We conclude that the trial court did not abuse its discretion in determining that a sanction against plaintiff would be appropriate. However, our review of the specific sanction imposed by the trial court is hampered somewhat because, as already discussed, the procedural basis for its decision was flawed. If the trial court intended a sanction of dismissal, we find that the trial court's decision was an abuse of discretion because the record does not demonstrate the egregious conduct that would warrant such an extreme measure. Dismissal is a drastic step that should be taken cautiously. Before imposing such a sanction, the trial court is required to carefully evaluate all available options on the record and conclude that the sanction of dismissal is just and proper. Vicencio v Ramirez, 211 Mich. App. 501, 506; 536 N.W.2d 280 (1995). Before dismissing the case, the trial court should have considered lesser sanctions, including the exclusion of evidence that is unfairly prejudicial to defendants because of plaintiff's failure to preserve the tires and seat belt. On the other hand, if the trial court meant to exclude evidence and then grant summary disposition because plaintiff could not make a prima facie case, the trial court's decision is deficient because the record does not reflect that it carefully fashioned the sanction to deny plaintiff the fruits of her misconduct. We therefore remand this case to the trial court so that it may determine an appropriate sanction in light of the standard provided in this opinion.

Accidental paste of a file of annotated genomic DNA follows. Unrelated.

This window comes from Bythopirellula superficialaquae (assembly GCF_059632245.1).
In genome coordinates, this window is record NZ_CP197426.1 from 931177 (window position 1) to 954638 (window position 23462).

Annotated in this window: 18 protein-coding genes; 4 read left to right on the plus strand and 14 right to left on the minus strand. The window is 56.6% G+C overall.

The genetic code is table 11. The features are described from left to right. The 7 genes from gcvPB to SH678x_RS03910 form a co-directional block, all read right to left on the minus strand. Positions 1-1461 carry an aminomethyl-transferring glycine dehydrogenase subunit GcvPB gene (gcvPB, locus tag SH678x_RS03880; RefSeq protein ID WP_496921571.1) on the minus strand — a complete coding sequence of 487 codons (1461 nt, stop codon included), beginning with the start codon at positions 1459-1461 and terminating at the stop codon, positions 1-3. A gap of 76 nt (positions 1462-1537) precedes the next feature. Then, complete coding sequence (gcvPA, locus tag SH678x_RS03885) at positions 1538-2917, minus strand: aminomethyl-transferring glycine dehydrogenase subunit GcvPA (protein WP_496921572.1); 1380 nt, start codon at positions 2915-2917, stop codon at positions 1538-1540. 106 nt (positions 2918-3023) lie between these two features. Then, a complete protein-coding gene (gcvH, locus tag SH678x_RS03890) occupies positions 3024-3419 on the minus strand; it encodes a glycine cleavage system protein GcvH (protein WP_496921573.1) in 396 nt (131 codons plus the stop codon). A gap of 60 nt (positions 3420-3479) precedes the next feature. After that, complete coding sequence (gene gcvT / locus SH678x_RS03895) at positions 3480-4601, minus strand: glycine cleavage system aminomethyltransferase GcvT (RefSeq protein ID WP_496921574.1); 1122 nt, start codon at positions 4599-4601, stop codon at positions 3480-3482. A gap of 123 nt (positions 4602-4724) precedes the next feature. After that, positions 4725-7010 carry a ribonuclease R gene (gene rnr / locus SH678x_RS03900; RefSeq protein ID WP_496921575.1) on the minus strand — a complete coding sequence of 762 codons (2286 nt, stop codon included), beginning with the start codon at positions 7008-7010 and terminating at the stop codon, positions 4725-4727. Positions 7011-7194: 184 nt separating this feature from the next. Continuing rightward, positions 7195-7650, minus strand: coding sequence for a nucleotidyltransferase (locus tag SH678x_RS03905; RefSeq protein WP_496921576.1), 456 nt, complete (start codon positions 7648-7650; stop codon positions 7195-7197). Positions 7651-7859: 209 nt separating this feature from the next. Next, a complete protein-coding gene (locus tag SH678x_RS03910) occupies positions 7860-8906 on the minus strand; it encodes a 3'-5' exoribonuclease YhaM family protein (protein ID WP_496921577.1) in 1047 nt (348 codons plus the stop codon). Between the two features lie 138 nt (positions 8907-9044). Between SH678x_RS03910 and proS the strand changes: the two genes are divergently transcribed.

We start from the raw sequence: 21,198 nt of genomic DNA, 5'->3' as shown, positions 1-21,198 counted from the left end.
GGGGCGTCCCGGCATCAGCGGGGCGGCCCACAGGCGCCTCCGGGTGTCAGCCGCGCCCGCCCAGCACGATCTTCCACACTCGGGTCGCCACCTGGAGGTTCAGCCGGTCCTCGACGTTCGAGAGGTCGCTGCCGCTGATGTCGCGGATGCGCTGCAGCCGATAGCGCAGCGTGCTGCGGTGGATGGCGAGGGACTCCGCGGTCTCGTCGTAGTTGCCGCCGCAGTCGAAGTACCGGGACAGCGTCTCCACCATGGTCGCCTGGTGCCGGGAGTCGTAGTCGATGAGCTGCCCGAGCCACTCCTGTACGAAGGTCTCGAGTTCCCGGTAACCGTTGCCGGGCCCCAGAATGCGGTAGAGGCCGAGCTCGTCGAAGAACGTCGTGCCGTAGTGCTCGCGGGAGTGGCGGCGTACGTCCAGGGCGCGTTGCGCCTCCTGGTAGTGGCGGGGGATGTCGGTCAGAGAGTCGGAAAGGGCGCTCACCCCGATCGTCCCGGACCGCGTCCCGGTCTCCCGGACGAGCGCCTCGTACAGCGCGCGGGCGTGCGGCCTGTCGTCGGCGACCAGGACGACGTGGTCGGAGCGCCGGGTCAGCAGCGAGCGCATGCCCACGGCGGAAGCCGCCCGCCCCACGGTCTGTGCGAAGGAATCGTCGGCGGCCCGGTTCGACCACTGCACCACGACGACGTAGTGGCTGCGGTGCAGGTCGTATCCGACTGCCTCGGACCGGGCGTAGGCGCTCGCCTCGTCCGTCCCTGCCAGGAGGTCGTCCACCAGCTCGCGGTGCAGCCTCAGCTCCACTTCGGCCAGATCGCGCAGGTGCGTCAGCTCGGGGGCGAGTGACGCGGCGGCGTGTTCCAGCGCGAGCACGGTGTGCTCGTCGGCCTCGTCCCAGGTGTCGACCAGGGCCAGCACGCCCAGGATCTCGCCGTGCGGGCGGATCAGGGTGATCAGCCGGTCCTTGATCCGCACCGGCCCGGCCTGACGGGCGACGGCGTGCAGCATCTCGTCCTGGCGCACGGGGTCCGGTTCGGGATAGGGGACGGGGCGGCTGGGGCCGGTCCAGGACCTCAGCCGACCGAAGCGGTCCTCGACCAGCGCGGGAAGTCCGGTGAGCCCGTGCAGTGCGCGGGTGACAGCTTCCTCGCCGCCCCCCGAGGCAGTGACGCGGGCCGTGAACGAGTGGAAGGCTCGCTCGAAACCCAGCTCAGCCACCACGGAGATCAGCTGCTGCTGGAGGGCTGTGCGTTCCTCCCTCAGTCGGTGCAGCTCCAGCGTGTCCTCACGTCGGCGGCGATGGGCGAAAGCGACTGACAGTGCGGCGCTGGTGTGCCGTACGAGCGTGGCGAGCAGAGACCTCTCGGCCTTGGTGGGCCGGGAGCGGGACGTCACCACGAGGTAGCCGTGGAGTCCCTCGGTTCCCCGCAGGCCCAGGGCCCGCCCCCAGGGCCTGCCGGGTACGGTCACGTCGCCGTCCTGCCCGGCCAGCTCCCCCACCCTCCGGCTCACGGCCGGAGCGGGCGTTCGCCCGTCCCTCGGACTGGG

On remand, the trial court should rule on the admissibility of the specific evidence challenged by defendants. The trial court may, in its discretion, properly exclude evidence that defendants have had no opportunity to rebut because of plaintiff's failure to preserve evidence. In the alternative the court may conclude, as plaintiff maintains, that an adequate remedy would be to instruct the jury that it could draw an adverse inference against plaintiff from the destruction of the evidence. See Glover v BIC Corp, 6 F.3d 1318, 1329 (CA 9, 1993). After making its evidentiary decisions, the trial court may then entertain a motion for summary disposition. If the trial court determines that exclusion of certain evidence would be proper, and the practical effect is that plaintiff is unable to prove her negligence claim, a grant of summary disposition would be appropriate at that time.